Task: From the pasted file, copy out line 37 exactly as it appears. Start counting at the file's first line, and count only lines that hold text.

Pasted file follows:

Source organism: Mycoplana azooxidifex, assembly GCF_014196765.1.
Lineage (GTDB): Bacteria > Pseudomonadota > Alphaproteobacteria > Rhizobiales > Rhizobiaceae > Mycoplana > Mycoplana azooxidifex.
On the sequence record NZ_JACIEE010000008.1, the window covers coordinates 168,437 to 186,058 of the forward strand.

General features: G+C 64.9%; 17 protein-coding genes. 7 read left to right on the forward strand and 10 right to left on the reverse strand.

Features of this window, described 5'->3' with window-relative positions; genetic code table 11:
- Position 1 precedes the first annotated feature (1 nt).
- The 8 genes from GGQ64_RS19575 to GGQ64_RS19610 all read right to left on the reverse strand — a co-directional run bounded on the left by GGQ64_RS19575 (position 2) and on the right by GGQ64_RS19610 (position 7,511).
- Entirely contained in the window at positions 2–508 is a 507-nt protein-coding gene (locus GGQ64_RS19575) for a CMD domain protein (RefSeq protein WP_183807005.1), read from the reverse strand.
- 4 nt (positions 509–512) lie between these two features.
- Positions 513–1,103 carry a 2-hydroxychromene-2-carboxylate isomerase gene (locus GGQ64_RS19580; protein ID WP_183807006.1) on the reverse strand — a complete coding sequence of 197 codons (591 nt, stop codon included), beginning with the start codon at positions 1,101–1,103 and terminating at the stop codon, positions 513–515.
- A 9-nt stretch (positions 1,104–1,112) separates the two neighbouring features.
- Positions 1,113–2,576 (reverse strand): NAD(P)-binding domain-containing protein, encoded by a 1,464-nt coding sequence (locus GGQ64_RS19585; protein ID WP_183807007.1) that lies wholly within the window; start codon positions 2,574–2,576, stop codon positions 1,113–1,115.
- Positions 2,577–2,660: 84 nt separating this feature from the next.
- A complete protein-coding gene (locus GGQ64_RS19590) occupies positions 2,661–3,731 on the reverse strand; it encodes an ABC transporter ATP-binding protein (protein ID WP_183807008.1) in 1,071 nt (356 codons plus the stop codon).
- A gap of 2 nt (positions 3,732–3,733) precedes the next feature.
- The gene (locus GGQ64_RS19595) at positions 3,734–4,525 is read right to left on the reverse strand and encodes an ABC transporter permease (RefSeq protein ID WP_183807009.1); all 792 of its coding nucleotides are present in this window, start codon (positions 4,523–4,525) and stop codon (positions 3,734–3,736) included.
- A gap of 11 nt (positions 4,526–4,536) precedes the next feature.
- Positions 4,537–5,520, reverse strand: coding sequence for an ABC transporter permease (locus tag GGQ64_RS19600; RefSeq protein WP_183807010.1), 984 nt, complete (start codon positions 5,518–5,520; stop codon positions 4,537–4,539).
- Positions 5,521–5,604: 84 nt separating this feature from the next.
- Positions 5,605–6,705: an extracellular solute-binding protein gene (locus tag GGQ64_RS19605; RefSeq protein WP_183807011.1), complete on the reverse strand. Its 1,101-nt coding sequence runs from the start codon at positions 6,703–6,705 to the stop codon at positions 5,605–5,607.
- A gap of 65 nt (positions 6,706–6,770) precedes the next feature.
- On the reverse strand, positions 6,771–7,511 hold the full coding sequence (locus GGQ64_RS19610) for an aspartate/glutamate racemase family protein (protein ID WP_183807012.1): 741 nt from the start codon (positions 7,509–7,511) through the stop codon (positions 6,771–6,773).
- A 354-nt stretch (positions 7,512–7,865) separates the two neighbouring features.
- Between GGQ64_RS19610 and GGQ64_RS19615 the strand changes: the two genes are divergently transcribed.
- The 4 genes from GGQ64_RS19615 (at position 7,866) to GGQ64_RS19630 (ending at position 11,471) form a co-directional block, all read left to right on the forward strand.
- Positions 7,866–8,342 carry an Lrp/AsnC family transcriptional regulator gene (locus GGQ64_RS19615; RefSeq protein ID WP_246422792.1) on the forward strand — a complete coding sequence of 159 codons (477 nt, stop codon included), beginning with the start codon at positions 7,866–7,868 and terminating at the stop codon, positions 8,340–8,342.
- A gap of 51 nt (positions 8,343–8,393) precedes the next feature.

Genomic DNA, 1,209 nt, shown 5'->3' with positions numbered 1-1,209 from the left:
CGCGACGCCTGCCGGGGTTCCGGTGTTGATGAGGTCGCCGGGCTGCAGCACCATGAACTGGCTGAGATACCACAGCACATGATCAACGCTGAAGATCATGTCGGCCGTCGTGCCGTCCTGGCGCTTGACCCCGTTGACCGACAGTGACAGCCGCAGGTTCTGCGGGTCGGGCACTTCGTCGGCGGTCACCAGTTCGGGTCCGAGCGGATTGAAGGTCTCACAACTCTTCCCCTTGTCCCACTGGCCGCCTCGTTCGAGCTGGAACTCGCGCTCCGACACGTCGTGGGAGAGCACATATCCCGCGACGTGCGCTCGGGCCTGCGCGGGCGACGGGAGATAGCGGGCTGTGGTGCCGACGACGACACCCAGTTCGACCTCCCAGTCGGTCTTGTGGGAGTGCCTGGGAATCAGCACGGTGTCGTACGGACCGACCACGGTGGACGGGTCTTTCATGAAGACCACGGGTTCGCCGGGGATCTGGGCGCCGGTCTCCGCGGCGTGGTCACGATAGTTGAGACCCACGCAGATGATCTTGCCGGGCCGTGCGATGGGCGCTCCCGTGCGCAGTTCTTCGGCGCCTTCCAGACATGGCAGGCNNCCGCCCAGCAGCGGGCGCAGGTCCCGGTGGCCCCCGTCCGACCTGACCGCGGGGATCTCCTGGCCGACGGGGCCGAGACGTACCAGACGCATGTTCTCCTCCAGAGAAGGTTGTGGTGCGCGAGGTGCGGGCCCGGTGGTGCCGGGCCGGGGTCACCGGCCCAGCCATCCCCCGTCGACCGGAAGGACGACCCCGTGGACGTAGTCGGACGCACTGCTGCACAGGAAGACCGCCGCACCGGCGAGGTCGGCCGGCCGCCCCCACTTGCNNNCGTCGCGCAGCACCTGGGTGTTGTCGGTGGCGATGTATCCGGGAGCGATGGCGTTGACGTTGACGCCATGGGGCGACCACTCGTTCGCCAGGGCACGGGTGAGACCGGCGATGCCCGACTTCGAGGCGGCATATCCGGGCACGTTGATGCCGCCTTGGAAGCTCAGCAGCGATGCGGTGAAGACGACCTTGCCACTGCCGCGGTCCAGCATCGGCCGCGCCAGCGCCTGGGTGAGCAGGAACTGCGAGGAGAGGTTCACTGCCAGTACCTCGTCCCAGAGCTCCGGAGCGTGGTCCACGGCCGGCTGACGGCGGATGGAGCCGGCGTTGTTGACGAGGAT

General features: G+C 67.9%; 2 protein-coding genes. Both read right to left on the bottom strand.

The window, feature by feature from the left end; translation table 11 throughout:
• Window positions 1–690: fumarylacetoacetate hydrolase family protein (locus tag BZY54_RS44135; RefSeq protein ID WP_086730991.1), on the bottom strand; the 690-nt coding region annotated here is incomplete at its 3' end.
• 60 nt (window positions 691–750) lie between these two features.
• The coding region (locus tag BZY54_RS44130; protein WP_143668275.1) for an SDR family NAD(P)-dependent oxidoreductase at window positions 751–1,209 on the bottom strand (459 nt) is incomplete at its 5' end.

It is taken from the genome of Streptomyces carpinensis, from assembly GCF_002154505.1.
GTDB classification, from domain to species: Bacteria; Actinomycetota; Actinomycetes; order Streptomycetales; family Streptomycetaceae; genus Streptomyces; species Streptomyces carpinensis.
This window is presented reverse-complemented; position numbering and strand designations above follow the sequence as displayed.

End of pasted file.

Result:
This window is presented reverse-complemented; position numbering and strand designations above follow the sequence as displayed.